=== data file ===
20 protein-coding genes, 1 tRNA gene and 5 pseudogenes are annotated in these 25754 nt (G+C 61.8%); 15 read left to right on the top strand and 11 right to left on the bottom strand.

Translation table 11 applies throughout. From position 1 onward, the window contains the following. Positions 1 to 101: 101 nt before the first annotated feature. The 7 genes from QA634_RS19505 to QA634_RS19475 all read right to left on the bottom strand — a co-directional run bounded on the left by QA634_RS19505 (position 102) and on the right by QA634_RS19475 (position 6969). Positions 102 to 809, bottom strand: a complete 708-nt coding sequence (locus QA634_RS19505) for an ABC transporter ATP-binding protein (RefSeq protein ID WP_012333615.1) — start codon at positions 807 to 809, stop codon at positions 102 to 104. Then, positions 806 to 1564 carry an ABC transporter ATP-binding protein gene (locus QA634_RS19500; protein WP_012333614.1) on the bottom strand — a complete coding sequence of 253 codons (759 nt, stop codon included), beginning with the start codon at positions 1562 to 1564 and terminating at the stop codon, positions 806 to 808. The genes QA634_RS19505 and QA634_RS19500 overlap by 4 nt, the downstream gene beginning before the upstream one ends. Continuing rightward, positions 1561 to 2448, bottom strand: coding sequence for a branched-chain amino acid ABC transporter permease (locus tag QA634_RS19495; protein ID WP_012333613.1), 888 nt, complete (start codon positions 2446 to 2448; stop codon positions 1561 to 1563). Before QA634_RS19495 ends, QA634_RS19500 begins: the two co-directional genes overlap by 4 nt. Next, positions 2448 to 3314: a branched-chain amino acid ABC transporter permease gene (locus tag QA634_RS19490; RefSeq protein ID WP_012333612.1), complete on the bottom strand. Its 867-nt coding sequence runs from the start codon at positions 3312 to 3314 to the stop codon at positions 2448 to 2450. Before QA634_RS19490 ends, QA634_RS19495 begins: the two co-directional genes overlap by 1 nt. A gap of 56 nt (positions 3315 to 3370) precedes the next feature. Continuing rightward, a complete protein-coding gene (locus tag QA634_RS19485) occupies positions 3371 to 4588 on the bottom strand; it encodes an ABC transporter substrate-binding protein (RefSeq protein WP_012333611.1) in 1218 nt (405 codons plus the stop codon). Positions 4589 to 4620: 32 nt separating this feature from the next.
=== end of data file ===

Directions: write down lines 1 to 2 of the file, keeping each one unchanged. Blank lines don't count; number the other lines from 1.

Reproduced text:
20 protein-coding genes, 1 tRNA gene and 5 pseudogenes are annotated in these 25754 nt (G+C 61.8%); 15 read left to right on the top strand and 11 right to left on the bottom strand.

Translation table 11 applies throughout. From position 1 onward, the window contains the following. Positions 1 to 101: 101 nt before the first annotated feature. The 7 genes from QA634_RS19505 to QA634_RS19475 all read right to left on the bottom strand — a co-directional run bounded on the left by QA634_RS19505 (position 102) and on the right by QA634_RS19475 (position 6969). Positions 102 to 809, bottom strand: a complete 708-nt coding sequence (locus QA634_RS19505) for an ABC transporter ATP-binding protein (RefSeq protein ID WP_012333615.1) — start codon at positions 807 to 809, stop codon at positions 102 to 104. Then, positions 806 to 1564 carry an ABC transporter ATP-binding protein gene (locus QA634_RS19500; protein WP_012333614.1) on the bottom strand — a complete coding sequence of 253 codons (759 nt, stop codon included), beginning with the start codon at positions 1562 to 1564 and terminating at the stop codon, positions 806 to 808. The genes QA634_RS19505 and QA634_RS19500 overlap by 4 nt, the downstream gene beginning before the upstream one ends. Continuing rightward, positions 1561 to 2448, bottom strand: coding sequence for a branched-chain amino acid ABC transporter permease (locus tag QA634_RS19495; protein ID WP_012333613.1), 888 nt, complete (start codon positions 2446 to 2448; stop codon positions 1561 to 1563). Before QA634_RS19495 ends, QA634_RS19500 begins: the two co-directional genes overlap by 4 nt. Next, positions 2448 to 3314: a branched-chain amino acid ABC transporter permease gene (locus tag QA634_RS19490; RefSeq protein ID WP_012333612.1), complete on the bottom strand. Its 867-nt coding sequence runs from the start codon at positions 3312 to 3314 to the stop codon at positions 2448 to 2450. Before QA634_RS19490 ends, QA634_RS19495 begins: the two co-directional genes overlap by 1 nt. A gap of 56 nt (positions 3315 to 3370) precedes the next feature. Continuing rightward, a complete protein-coding gene (locus tag QA634_RS19485) occupies positions 3371 to 4588 on the bottom strand; it encodes an ABC transporter substrate-binding protein (RefSeq protein WP_012333611.1) in 1218 nt (405 codons plus the stop codon). Positions 4589 to 4620: 32 nt separating this feature from the next.